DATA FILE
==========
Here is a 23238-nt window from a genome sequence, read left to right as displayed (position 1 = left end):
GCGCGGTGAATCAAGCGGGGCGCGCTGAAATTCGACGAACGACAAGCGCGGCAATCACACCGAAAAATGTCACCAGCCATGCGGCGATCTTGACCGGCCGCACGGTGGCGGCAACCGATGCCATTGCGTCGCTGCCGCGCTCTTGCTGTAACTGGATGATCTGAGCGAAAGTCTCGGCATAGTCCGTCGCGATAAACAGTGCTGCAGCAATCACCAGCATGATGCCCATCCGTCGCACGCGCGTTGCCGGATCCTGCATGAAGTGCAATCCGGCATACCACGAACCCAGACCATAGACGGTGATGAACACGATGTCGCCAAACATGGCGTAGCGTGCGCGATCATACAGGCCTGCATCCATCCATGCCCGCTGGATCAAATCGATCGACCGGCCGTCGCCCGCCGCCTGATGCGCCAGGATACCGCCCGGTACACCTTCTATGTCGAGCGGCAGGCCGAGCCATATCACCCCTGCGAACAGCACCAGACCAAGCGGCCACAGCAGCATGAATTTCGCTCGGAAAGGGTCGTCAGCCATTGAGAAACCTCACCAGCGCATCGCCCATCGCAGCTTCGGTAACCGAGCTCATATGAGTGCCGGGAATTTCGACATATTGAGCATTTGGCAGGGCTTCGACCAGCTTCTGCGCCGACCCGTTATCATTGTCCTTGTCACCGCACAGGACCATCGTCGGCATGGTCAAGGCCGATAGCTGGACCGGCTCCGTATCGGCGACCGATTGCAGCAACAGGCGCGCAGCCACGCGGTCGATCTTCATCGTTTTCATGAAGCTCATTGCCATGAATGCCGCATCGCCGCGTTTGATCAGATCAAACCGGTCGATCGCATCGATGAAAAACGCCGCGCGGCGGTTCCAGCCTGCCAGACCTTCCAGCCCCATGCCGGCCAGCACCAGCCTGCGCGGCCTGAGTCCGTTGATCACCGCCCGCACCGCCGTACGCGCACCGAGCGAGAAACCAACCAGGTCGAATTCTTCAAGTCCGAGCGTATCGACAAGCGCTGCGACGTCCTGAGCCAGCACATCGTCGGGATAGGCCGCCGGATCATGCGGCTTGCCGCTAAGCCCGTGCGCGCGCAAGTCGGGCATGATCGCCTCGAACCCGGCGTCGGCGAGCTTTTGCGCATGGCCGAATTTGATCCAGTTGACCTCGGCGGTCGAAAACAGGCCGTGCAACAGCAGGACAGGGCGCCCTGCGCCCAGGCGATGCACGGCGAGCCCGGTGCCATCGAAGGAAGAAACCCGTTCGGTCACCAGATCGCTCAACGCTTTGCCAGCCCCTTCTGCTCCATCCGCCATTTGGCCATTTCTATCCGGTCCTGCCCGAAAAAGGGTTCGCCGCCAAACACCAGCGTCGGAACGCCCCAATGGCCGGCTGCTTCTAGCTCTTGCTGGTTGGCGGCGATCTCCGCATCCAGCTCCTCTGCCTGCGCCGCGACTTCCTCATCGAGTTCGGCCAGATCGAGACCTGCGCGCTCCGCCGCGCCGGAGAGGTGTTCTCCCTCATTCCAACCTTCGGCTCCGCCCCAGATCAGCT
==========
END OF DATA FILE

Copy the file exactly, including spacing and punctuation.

Here is a 23238-nt window from a genome sequence, read left to right as displayed (position 1 = left end):
GCGCGGTGAATCAAGCGGGGCGCGCTGAAATTCGACGAACGACAAGCGCGGCAATCACACCGAAAAATGTCACCAGCCATGCGGCGATCTTGACCGGCCGCACGGTGGCGGCAACCGATGCCATTGCGTCGCTGCCGCGCTCTTGCTGTAACTGGATGATCTGAGCGAAAGTCTCGGCATAGTCCGTCGCGATAAACAGTGCTGCAGCAATCACCAGCATGATGCCCATCCGTCGCACGCGCGTTGCCGGATCCTGCATGAAGTGCAATCCGGCATACCACGAACCCAGACCATAGACGGTGATGAACACGATGTCGCCAAACATGGCGTAGCGTGCGCGATCATACAGGCCTGCATCCATCCATGCCCGCTGGATCAAATCGATCGACCGGCCGTCGCCCGCCGCCTGATGCGCCAGGATACCGCCCGGTACACCTTCTATGTCGAGCGGCAGGCCGAGCCATATCACCCCTGCGAACAGCACCAGACCAAGCGGCCACAGCAGCATGAATTTCGCTCGGAAAGGGTCGTCAGCCATTGAGAAACCTCACCAGCGCATCGCCCATCGCAGCTTCGGTAACCGAGCTCATATGAGTGCCGGGAATTTCGACATATTGAGCATTTGGCAGGGCTTCGACCAGCTTCTGCGCCGACCCGTTATCATTGTCCTTGTCACCGCACAGGACCATCGTCGGCATGGTCAAGGCCGATAGCTGGACCGGCTCCGTATCGGCGACCGATTGCAGCAACAGGCGCGCAGCCACGCGGTCGATCTTCATCGTTTTCATGAAGCTCATTGCCATGAATGCCGCATCGCCGCGTTTGATCAGATCAAACCGGTCGATCGCATCGATGAAAAACGCCGCGCGGCGGTTCCAGCCTGCCAGACCTTCCAGCCCCATGCCGGCCAGCACCAGCCTGCGCGGCCTGAGTCCGTTGATCACCGCCCGCACCGCCGTACGCGCACCGAGCGAGAAACCAACCAGGTCGAATTCTTCAAGTCCGAGCGTATCGACAAGCGCTGCGACGTCCTGAGCCAGCACATCGTCGGGATAGGCCGCCGGATCATGCGGCTTGCCGCTAAGCCCGTGCGCGCGCAAGTCGGGCATGATCGCCTCGAACCCGGCGTCGGCGAGCTTTTGCGCATGGCCGAATTTGATCCAGTTGACCTCGGCGGTCGAAAACAGGCCGTGCAACAGCAGGACAGGGCGCCCTGCGCCCAGGCGATGCACGGCGAGCCCGGTGCCATCGAAGGAAGAAACCCGTTCGGTCACCAGATCGCTCAACGCTTTGCCAGCCCCTTCTGCTCCATCCGCCATTTGGCCATTTCTATCCGGTCCTGCCCGAAAAAGGGTTCGCCGCCAAACACCAGCGTCGGAACGCCCCAATGGCCGGCTGCTTCTAGCTCTTGCTGGTTGGCGGCGATCTCCGCATCCAGCTCCTCTGCCTGCGCCGCGACTTCCTCATCGAGTTCGGCCAGATCGAGACCTGCGCGCTCCGCCGCGCCGGAGAGGTGTTCTCCCTCATTCCAACCTTCGGCTCCGCCCCAGATCAGCT